Amongst children in the 72 intervention villages (population < 5yrs approximately 5630), 4 RDT-confirmed cases of malaria were detected, as compared with 25 confirmed cases in the control villages (population 1153), giving an incidence rate ratio of 0.03 (95%CI 0.015,0.07). Incidence of solicited adverse events recorded on day 4 after the initial dose of SMC (Fig. 2) was similar amongst children who received SMC and children who did not for all symptoms (including vomiting), except for drowsiness, which was more common in children who received SMC (risk ratio 2.3, 95% CI 1.2–4.6), and caregiver-reported fever and headache which were both less common in children who received SMC (risk ratio for fever: 0.57, 95% CI 0.43 to 0.76, and for headache 0.29, 95% CI 0.12 to 0.68).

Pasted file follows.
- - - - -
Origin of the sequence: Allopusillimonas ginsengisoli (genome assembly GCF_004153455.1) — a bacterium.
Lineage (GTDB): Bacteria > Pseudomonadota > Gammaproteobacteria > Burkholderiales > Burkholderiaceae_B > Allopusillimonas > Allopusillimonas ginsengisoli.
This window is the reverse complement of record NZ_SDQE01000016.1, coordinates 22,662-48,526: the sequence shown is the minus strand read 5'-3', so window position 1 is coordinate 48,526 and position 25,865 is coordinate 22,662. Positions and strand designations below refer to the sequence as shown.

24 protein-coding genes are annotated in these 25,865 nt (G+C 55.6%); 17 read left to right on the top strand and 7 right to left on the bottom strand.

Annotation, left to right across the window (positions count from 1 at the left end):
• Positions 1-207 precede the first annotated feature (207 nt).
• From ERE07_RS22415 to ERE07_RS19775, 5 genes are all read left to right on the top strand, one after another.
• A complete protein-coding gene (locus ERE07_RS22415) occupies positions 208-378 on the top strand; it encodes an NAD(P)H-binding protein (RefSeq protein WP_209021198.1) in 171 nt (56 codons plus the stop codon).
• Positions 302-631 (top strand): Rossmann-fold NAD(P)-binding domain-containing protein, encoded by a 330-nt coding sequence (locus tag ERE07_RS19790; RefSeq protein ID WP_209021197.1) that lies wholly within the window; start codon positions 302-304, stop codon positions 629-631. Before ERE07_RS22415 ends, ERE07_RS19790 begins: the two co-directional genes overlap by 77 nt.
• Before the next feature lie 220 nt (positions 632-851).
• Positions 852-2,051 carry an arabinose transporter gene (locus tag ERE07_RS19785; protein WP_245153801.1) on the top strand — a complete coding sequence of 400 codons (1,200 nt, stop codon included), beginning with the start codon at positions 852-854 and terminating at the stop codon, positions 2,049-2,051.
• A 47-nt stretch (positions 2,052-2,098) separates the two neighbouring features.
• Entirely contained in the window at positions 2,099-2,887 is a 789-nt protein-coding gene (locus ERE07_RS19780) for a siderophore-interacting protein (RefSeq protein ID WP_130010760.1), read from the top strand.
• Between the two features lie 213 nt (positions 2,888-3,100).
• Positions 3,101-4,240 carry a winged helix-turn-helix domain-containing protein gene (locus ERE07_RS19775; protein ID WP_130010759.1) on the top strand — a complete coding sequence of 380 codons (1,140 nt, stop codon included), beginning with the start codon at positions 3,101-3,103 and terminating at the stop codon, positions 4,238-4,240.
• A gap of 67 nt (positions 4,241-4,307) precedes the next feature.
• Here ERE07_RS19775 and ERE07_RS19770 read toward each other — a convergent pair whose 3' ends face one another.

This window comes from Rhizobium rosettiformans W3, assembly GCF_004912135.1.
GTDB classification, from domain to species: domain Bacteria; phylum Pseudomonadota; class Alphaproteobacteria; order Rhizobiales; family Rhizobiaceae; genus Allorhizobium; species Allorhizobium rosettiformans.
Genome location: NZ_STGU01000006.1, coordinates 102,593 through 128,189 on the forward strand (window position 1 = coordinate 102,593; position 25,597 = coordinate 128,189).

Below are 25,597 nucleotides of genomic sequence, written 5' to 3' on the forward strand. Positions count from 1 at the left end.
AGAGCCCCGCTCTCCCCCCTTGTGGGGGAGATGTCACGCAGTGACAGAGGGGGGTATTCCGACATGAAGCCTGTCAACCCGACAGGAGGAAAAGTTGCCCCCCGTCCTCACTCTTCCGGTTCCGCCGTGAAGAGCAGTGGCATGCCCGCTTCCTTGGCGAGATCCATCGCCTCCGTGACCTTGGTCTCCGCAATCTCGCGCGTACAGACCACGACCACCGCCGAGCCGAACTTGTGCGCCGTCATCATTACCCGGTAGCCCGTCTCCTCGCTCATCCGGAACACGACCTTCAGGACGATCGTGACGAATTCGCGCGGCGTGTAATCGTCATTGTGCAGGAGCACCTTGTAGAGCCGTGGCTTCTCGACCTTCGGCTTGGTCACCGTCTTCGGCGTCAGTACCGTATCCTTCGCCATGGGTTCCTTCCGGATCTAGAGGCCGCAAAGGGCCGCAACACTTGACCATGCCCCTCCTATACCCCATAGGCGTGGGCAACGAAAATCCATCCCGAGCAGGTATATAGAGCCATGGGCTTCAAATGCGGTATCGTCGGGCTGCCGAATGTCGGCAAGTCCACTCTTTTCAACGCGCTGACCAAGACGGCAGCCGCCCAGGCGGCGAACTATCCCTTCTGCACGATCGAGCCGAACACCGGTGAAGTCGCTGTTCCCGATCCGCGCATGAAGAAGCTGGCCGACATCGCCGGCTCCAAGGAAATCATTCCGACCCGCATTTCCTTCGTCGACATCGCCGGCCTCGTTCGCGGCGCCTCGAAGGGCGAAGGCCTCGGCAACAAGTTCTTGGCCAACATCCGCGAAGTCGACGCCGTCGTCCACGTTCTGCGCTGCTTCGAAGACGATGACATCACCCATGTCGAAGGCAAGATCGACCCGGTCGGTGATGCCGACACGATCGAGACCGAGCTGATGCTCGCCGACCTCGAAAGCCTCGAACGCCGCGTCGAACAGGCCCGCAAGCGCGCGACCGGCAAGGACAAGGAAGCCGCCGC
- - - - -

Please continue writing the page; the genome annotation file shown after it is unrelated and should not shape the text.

The most common reason for not receiving SMC was being away from the village at the time of delivery. Amongst children who missed one or more courses of treatment, 56% of children and/or their mothers were temporarily away from home or not living in the village at the time of delivery; in only 4% of cases did parents refuse and in 6.5% of cases the mother reported that the CHW did not visit her house. Of the 513 mothers interviewed on day 4 whose child had received the supervised dose on day 1, 5% said they had not given the day 2 dose of AQ and 10% said they had not given the day 3 dose; of these, half said they had forgotten, while 11% attributed the omission to the bad taste, 10% to the mother’s absence, 9% to vomiting, and only 2% to the child’s refusal. 80% of mothers had retained the blister pack for inspection, of these, 12% had left-over medication. Drawing on the qualitative research, the team identified several ways in which implementation could be improved, which are discussed in the next section.